When scientists test new cancer drugs, they typically first test a molecule in a petri dish (called in vitro testing). If it kills cancer cells there, it can then be injected into a mouse or another animal with the disease (in vivo testing). In vitro tests are fast, but they can’t show how a treatment will work in a living body. Animal studies, on the other … Continue reading 3D-Printed Brain Helps Scientists Study Cancer
COVID-19 has now forced most of us into our homes for weeks. A recent study highlighted the importance of staying at home in these crucial times, even if you’re feeling well: people with mild, limited or even no symptoms at all were estimated to have caused the majority of severe COVID-19 infections and the wide geographic spread of COVID-19. Continue reading Computational models show why staying home really is the best idea
Scientists have recently shaken up our perception of Mars. A NASA team has directly shown that Mars is seismically active – much more than scientists expected, too. Continue reading NASA has Detected Marsquakes, Proving the Red Planet is Seismically Active
Researchers at UC Riverside have discovered the oldest ancestor of almost all animals, including humans. This worm fills in a long-missing gap of the evolutionary biology puzzle. Continue reading Researchers Discover Oldest Ancestor of Almost Every Animal
Testing shortages have it made it extremely difficult to track the spread of the novel coronavirus disease COVID-19. A new kind of test can reveal whether someone has ever had the infection, even if it was mild or asymptomatic. Continue reading Serological test can detect who has recovered from coronavirus infection
Forgiveness is associated with humans, but may play an integral role in human-robot interactions. A study asks whether we can forgive a robot for commiting a crime. Debating forgiveness rather than punishment, the study adds another ethical dimension to our perception of AI.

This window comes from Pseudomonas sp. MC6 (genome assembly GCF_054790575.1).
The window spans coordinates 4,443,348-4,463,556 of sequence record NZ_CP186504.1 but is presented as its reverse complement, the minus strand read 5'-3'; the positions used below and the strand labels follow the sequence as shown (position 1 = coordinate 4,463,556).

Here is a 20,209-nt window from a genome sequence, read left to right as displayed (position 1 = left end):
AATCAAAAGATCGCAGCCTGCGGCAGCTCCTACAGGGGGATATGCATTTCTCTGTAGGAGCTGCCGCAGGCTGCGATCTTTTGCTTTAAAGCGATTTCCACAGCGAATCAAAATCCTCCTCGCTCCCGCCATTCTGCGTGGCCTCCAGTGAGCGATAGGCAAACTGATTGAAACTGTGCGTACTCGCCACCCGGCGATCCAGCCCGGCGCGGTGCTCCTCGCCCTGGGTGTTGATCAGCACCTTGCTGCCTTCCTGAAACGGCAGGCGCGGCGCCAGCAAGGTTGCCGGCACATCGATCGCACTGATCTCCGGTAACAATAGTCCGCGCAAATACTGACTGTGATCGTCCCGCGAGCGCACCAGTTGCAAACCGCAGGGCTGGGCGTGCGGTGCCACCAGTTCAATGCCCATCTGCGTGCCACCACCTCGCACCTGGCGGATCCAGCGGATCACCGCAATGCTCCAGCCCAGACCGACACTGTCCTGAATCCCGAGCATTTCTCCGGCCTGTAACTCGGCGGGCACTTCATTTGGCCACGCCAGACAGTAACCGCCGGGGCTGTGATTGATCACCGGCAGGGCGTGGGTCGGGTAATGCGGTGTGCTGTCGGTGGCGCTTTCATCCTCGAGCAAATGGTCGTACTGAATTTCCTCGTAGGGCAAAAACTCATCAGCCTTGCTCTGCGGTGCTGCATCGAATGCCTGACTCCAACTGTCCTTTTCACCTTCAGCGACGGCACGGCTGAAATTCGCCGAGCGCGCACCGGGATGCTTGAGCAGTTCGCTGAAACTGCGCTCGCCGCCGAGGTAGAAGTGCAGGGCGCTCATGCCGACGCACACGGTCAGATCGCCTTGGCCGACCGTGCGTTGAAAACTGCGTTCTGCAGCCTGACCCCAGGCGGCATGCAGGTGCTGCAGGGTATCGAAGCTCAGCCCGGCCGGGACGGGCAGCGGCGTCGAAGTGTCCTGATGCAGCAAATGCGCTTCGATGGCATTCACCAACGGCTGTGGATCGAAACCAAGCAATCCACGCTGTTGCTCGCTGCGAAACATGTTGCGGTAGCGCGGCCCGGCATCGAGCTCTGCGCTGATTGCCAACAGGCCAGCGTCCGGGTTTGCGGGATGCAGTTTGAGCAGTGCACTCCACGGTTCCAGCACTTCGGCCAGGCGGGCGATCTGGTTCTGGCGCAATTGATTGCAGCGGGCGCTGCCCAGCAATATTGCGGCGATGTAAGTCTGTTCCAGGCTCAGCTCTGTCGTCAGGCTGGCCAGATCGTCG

Continue reading Study asks, can we forgive robots?
by Stephanie Smelyansky figures by Jovana Andrejevic Nature knows to quit when it’s ahead–just take a look at the horseshoe crab. Since its origins 450 million years ago, the animal has remained relatively unchanged. This living fossil continues to trudge through shallow, brackish waters, its large tank-like shell protecting its soft, wriggly underbody, looking for tiny worms and mollusks to scoop into its belly, just … Continue reading Curing Cancer with the Help of a Living Fossil: The Horseshoe Crab
Scientists have uncovered a new mechanism by which important components of cells can be damaged. Such a discovery could provide new insight into the biology of aging, cancer, and degeneration, as well as development of new drugs and strategies for food preservation. Continue reading A Radical New Mechanism for Cell Damage
In order to combat the growing problem of antibiotic resistance, a group of scientists from MIT are using artificial intelligence to discover new and effective antibiotics. They were able to predict a powerful new antibiotic compound that is effective against many dangerous pathogens. Continue reading Artificial Intelligence – our new MVP against infections?
Engineers at Beihang University and Harvard’s Wyss Institute use models to zero in on creating the perfect octopus tentacle for industrial gripping uses. Continue reading More Realistic Tentacles Improve Performance Of Octopus Inspired Robots